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Can you get grant funding for your private practice? What is the problem that your private practice solves or tends to in your community? How can you find the best organizations to connect with in your wider community to reach more of your ideal clients?
In this podcast episode, LaToya Smith speaks about how to get grant funding for your practice with Dr. Omolara Uwemedimo.
Podcast Sponsor: Therapy Notes
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Meet Dr. Omolara Uwemedimo
Dr. Omolara Thomas Uwemedimo is a healthcare founder, social entrepreneurship coach, healthcare practice funding consultant and growth strategist for women of color in healthcare. She is also the host of the podcast, Funding Your Healthcare Vision.
Her career as a pediatrician spans almost 2 decades and includes her work as a public health researcher & professor for over a decade. Her work has been defined by a passion for social justice, serving as an advocate and working as a global physician across sub-Saharan Africa, Asia, and the Caribbean.
Visit Strong Children Wellness and Melanin & Medicine. Connect on Instagram, Twitter, and LinkedIn.
FREEBIE: Sign up for Dr. Omolara’s Workshop!
In This Podcast
- Vet your practice
- Identify your pipeline
- Partnership agreement
Vet your practice
We have to see whether your practice can be positioned as what we call a “social enterprise” … is your practice in any way taking care of a population that might be disadvantaged, neglected, [or] underserved? It doesn’t have to be that they’re low income, it could just be that … there’s a healthcare inequality.
Does your practice solve a solution problem? Does your practice offer a group of people in your community a direct service or solution to a need of theirs that either hasn’t been met before or is not met by the services already provided?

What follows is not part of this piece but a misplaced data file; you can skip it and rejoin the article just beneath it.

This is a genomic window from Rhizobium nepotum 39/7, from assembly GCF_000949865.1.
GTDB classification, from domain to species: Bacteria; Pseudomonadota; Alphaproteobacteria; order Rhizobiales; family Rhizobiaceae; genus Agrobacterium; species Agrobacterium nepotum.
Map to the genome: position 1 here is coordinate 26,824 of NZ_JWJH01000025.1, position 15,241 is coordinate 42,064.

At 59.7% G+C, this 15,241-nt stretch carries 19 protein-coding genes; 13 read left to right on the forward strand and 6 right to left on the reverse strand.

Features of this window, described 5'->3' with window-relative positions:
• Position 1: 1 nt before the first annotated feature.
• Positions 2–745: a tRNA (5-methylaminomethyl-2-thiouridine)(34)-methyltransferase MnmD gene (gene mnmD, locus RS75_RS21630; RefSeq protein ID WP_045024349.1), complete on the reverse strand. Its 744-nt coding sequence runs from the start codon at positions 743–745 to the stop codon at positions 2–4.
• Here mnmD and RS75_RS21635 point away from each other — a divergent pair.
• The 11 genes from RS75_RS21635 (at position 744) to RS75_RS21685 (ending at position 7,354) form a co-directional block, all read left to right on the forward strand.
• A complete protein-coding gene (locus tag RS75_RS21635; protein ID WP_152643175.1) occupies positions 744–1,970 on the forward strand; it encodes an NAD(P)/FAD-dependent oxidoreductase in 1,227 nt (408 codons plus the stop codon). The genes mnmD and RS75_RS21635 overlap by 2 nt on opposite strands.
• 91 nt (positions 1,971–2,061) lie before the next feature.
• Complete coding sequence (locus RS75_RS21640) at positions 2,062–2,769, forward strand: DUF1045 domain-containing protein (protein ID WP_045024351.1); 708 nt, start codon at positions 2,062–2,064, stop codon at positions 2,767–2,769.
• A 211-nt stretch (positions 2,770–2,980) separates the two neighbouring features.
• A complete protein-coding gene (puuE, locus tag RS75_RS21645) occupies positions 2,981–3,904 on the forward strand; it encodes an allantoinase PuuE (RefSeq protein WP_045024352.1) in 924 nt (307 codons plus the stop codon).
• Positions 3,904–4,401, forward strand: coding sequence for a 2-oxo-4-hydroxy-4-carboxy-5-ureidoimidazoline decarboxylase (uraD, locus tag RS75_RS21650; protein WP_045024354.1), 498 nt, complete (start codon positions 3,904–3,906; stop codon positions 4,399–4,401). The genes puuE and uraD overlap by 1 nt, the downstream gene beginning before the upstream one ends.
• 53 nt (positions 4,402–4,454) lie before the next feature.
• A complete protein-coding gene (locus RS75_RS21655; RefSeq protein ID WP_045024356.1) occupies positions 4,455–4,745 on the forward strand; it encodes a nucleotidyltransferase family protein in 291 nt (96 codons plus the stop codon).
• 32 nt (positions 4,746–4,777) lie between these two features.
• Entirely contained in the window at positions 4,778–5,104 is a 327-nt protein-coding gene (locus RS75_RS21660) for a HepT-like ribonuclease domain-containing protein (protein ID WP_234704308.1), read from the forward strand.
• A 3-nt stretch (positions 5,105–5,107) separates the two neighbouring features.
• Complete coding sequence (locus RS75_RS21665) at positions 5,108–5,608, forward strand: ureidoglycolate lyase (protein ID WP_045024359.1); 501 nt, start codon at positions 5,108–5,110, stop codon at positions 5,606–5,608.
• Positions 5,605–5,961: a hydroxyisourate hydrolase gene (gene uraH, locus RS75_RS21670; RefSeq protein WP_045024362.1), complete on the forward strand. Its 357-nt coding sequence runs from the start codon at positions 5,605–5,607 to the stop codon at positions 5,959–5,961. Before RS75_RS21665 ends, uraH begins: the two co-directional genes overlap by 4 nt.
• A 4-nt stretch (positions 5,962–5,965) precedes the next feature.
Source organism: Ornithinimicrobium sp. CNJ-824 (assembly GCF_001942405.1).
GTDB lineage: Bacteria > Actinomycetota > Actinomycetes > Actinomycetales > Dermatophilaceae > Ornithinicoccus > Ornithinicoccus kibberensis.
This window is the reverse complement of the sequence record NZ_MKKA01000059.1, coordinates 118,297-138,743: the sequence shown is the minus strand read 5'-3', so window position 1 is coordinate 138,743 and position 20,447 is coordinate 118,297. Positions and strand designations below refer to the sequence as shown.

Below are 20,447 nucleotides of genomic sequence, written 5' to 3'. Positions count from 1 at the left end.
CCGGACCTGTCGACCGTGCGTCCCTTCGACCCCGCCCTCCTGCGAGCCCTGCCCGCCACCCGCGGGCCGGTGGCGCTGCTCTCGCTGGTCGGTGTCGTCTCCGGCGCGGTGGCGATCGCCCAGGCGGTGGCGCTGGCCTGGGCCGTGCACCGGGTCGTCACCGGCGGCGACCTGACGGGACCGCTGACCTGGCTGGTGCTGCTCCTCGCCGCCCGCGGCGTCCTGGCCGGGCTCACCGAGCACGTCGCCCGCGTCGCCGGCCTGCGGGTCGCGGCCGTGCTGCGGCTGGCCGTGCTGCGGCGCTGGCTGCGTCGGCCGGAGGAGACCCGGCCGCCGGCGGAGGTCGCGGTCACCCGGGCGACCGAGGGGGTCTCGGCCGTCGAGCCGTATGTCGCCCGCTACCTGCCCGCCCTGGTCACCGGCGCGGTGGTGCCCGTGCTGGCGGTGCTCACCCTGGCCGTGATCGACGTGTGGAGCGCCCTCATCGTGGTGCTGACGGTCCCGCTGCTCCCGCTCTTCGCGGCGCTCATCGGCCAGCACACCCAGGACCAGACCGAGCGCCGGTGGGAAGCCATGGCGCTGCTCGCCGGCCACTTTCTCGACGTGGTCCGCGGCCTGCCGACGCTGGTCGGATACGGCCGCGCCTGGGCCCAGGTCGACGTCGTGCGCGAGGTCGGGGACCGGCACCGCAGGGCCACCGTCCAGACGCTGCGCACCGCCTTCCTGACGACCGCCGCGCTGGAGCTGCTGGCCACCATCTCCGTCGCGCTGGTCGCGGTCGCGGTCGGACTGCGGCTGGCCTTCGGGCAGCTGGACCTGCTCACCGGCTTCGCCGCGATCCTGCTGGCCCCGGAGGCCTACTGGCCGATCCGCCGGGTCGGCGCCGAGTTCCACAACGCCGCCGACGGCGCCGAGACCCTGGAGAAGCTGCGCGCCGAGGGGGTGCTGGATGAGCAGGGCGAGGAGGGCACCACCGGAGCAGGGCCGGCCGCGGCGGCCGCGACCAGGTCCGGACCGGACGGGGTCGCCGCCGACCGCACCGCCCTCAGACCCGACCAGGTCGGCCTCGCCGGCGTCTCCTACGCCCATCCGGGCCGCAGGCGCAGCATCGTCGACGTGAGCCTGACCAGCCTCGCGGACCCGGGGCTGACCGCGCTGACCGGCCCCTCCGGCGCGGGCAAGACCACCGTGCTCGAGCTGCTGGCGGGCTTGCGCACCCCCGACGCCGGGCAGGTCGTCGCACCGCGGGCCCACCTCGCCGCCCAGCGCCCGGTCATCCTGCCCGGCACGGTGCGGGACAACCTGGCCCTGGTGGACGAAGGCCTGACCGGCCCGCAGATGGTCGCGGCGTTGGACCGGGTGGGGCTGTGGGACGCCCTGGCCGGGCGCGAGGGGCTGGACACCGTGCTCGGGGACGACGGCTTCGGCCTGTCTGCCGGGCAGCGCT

We need to stop explaining your practice as what you do and [rather] explain it as what’s the problem you solve.
Your chances are a lot higher for receiving grant funding for your private practice if you can prove that the work that you do directly serves a need that’s been either unaddressed or underrepresented in the past.
However, since there is a huge need for mental health services in general at the moment, most private practices might qualify, so give it a go either way.
Identify your pipeline
That pipeline is referring to [looking at] potential partner organizations, potential foundations who might fund [you] … and if any, grant opportunities.
Some of the research that you do is to identify your pipeline.
It’s a great process for you to assemble so that you know which of the already-existing organizations around you would be beneficial to partner with throughout the journey.
The nice thing about a partnership with a non-profit is that you can usually choose and partner up with a non-profit that already has a development officer or a grant writer.
You want to build out an executive summary which is your one or two-pager that you can give to different organizations to explain what you do, how you solve it, what the partnership would look like, and how much it is going to cost.